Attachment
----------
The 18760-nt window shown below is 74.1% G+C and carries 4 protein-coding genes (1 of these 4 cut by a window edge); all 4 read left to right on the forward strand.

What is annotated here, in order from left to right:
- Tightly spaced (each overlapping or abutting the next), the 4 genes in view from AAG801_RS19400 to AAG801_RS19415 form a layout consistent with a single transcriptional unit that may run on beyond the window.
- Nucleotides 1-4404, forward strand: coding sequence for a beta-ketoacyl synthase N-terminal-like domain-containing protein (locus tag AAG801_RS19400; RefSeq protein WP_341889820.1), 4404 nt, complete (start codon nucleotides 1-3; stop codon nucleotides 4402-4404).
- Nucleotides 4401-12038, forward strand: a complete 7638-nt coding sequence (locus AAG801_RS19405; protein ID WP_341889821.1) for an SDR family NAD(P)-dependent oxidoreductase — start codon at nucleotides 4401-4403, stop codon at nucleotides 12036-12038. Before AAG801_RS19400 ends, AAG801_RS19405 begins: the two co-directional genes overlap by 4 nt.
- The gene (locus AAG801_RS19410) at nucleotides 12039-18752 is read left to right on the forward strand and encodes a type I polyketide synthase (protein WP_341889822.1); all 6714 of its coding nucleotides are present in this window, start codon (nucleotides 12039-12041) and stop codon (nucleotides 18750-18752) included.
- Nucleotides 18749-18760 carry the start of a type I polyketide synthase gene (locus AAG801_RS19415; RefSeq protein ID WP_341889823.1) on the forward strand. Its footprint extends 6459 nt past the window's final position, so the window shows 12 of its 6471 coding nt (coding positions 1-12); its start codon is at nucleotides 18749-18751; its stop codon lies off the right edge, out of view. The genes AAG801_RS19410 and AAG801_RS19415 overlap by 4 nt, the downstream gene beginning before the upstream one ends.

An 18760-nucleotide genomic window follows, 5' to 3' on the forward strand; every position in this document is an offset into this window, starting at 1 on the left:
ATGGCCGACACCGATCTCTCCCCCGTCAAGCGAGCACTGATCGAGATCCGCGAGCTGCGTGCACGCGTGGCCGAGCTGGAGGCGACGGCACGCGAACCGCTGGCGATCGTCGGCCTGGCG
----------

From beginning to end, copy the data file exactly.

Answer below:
The 18760-nt window shown below is 74.1% G+C and carries 4 protein-coding genes (1 of these 4 cut by a window edge); all 4 read left to right on the forward strand.

What is annotated here, in order from left to right:
- Tightly spaced (each overlapping or abutting the next), the 4 genes in view from AAG801_RS19400 to AAG801_RS19415 form a layout consistent with a single transcriptional unit that may run on beyond the window.
- Nucleotides 1-4404, forward strand: coding sequence for a beta-ketoacyl synthase N-terminal-like domain-containing protein (locus tag AAG801_RS19400; RefSeq protein WP_341889820.1), 4404 nt, complete (start codon nucleotides 1-3; stop codon nucleotides 4402-4404).
- Nucleotides 4401-12038, forward strand: a complete 7638-nt coding sequence (locus AAG801_RS19405; protein ID WP_341889821.1) for an SDR family NAD(P)-dependent oxidoreductase — start codon at nucleotides 4401-4403, stop codon at nucleotides 12036-12038. Before AAG801_RS19400 ends, AAG801_RS19405 begins: the two co-directional genes overlap by 4 nt.
- The gene (locus AAG801_RS19410) at nucleotides 12039-18752 is read left to right on the forward strand and encodes a type I polyketide synthase (protein WP_341889822.1); all 6714 of its coding nucleotides are present in this window, start codon (nucleotides 12039-12041) and stop codon (nucleotides 18750-18752) included.
- Nucleotides 18749-18760 carry the start of a type I polyketide synthase gene (locus AAG801_RS19415; RefSeq protein ID WP_341889823.1) on the forward strand. Its footprint extends 6459 nt past the window's final position, so the window shows 12 of its 6471 coding nt (coding positions 1-12); its start codon is at nucleotides 18749-18751; its stop codon lies off the right edge, out of view. The genes AAG801_RS19410 and AAG801_RS19415 overlap by 4 nt, the downstream gene beginning before the upstream one ends.

An 18760-nucleotide genomic window follows, 5' to 3' on the forward strand; every position in this document is an offset into this window, starting at 1 on the left:
ATGGCCGACACCGATCTCTCCCCCGTCAAGCGAGCACTGATCGAGATCCGCGAGCTGCGTGCACGCGTGGCCGAGCTGGAGGCGACGGCACGCGAACCGCTGGCGATCGTCGGCCTGGCG